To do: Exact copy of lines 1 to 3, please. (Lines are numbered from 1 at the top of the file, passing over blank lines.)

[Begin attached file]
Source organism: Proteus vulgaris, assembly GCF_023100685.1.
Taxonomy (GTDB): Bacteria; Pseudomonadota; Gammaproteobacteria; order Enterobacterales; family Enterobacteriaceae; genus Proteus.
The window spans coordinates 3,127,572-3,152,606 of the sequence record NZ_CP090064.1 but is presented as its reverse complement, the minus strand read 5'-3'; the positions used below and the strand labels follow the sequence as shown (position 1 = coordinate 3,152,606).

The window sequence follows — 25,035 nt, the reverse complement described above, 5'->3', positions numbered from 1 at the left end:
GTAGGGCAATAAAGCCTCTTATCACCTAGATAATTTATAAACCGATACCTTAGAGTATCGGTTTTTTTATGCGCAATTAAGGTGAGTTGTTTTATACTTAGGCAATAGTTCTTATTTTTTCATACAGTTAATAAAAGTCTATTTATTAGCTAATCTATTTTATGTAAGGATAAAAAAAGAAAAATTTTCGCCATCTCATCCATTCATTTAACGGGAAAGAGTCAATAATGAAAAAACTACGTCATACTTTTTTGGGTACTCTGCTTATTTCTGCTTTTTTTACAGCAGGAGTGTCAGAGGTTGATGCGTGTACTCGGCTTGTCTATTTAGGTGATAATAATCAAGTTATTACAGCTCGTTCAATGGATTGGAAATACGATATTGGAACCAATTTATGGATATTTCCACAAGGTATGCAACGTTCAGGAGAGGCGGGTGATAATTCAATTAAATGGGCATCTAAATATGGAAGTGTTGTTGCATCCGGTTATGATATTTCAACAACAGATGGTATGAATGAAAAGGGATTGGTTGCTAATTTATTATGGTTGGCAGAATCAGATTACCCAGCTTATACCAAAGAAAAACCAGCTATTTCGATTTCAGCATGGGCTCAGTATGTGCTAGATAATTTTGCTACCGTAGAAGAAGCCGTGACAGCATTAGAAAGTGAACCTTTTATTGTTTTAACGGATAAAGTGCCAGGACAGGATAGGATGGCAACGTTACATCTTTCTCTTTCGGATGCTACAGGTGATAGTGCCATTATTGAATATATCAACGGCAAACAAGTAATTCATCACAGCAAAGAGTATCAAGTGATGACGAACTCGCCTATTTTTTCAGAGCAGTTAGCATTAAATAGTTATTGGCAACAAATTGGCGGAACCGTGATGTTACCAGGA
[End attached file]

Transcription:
Source organism: Proteus vulgaris, assembly GCF_023100685.1.
Taxonomy (GTDB): Bacteria; Pseudomonadota; Gammaproteobacteria; order Enterobacterales; family Enterobacteriaceae; genus Proteus.
The window spans coordinates 3,127,572-3,152,606 of the sequence record NZ_CP090064.1 but is presented as its reverse complement, the minus strand read 5'-3'; the positions used below and the strand labels follow the sequence as shown (position 1 = coordinate 3,152,606).